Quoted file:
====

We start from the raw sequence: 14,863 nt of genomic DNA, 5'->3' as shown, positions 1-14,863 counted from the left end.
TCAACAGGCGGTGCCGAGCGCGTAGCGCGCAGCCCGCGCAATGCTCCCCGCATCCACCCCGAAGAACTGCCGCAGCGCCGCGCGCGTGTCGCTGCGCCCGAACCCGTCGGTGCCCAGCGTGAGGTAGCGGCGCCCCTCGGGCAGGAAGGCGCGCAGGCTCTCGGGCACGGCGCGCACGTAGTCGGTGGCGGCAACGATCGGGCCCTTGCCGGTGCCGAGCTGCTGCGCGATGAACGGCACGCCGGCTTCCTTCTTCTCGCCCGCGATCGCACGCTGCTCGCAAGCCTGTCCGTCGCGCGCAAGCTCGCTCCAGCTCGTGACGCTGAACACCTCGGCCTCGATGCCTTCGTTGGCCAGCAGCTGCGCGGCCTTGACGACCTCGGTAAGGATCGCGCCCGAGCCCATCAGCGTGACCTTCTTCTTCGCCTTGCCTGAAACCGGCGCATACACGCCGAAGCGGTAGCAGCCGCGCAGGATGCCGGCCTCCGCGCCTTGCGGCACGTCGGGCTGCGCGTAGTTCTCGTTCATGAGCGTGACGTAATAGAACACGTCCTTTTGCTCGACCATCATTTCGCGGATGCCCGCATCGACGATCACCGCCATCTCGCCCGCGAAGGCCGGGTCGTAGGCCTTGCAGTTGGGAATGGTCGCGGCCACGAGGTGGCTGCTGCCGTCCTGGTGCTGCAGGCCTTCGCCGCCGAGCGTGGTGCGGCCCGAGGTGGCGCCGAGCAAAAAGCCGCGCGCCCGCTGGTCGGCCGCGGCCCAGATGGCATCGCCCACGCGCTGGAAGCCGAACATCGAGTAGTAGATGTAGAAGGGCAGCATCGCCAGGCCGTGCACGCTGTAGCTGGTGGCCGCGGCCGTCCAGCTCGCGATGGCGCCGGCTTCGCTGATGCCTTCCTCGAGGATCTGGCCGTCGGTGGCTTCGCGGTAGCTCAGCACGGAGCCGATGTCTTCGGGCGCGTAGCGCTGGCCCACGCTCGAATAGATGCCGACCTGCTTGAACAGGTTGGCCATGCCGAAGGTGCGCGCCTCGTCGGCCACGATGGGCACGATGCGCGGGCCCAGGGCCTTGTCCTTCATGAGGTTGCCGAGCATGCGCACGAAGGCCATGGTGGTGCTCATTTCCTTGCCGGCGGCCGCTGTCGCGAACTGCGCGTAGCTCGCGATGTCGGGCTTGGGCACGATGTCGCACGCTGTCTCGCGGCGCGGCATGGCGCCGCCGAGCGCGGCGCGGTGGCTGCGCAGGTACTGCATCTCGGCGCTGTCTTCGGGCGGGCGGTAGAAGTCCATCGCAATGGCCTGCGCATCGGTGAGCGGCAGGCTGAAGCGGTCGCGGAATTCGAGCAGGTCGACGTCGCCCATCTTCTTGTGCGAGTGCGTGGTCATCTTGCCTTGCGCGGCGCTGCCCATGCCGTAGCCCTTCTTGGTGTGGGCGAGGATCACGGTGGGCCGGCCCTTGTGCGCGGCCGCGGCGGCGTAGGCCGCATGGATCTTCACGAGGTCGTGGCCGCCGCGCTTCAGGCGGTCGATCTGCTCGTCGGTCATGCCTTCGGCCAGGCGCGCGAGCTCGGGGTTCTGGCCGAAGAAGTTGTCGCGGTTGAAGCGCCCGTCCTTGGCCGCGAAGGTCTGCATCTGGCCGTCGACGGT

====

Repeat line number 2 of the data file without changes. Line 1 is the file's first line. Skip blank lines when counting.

TCAACAGGCGGTGCCGAGCGCGTAGCGCGCAGCCCGCGCAATGCTCCCCGCATCCACCCCGAAGAACTGCCGCAGCGCCGCGCGCGTGTCGCTGCGCCCGAACCCGTCGGTGCCCAGCGTGAGGTAGCGGCGCCCCTCGGGCAGGAAGGCGCGCAGGCTCTCGGGCACGGCGCGCACGTAGTCGGTGGCGGCAACGATCGGGCCCTTGCCGGTGCCGAGCTGCTGCGCGATGAACGGCACGCCGGCTTCCTTCTTCTCGCCCGCGATCGCACGCTGCTCGCAAGCCTGTCCGTCGCGCGCAAGCTCGCTCCAGCTCGTGACGCTGAACACCTCGGCCTCGATGCCTTCGTTGGCCAGCAGCTGCGCGGCCTTGACGACCTCGGTAAGGATCGCGCCCGAGCCCATCAGCGTGACCTTCTTCTTCGCCTTGCCTGAAACCGGCGCATACACGCCGAAGCGGTAGCAGCCGCGCAGGATGCCGGCCTCCGCGCCTTGCGGCACGTCGGGCTGCGCGTAGTTCTCGTTCATGAGCGTGACGTAATAGAACACGTCCTTTTGCTCGACCATCATTTCGCGGATGCCCGCATCGACGATCACCGCCATCTCGCCCGCGAAGGCCGGGTCGTAGGCCTTGCAGTTGGGAATGGTCGCGGCCACGAGGTGGCTGCTGCCGTCCTGGTGCTGCAGGCCTTCGCCGCCGAGCGTGGTGCGGCCCGAGGTGGCGCCGAGCAAAAAGCCGCGCGCCCGCTGGTCGGCCGCGGCCCAGATGGCATCGCCCACGCGCTGGAAGCCGAACATCGAGTAGTAGATGTAGAAGGGCAGCATCGCCAGGCCGTGCACGCTGTAGCTGGTGGCCGCGGCCGTCCAGCTCGCGATGGCGCCGGCTTCGCTGATGCCTTCCTCGAGGATCTGGCCGTCGGTGGCTTCGCGGTAGCTCAGCACGGAGCCGATGTCTTCGGGCGCGTAGCGCTGGCCCACGCTCGAATAGATGCCGACCTGCTTGAACAGGTTGGCCATGCCGAAGGTGCGCGCCTCGTCGGCCACGATGGGCACGATGCGCGGGCCCAGGGCCTTGTCCTTCATGAGGTTGCCGAGCATGCGCACGAAGGCCATGGTGGTGCTCATTTCCTTGCCGGCGGCCGCTGTCGCGAACTGCGCGTAGCTCGCGATGTCGGGCTTGGGCACGATGTCGCACGCTGTCTCGCGGCGCGGCATGGCGCCGCCGAGCGCGGCGCGGTGGCTGCGCAGGTACTGCATCTCGGCGCTGTCTTCGGGCGGGCGGTAGAAGTCCATCGCAATGGCCTGCGCATCGGTGAGCGGCAGGCTGAAGCGGTCGCGGAATTCGAGCAGGTCGACGTCGCCCATCTTCTTGTGCGAGTGCGTGGTCATCTTGCCTTGCGCGGCGCTGCCCATGCCGTAGCCCTTCTTGGTGTGGGCGAGGATCACGGTGGGCCGGCCCTTGTGCGCGGCCGCGGCGGCGTAGGCCGCATGGATCTTCACGAGGTCGTGGCCGCCGCGCTTCAGGCGGTCGATCTGCTCGTCGGTCATGCCTTCGGCCAGGCGCGCGAGCTCGGGGTTCTGGCCGAAGAAGTTGTCGCGGTTGAAGCGCCCGTCCTTGGCCGCGAAGGTCTGCATCTGGCCGTCGACGGT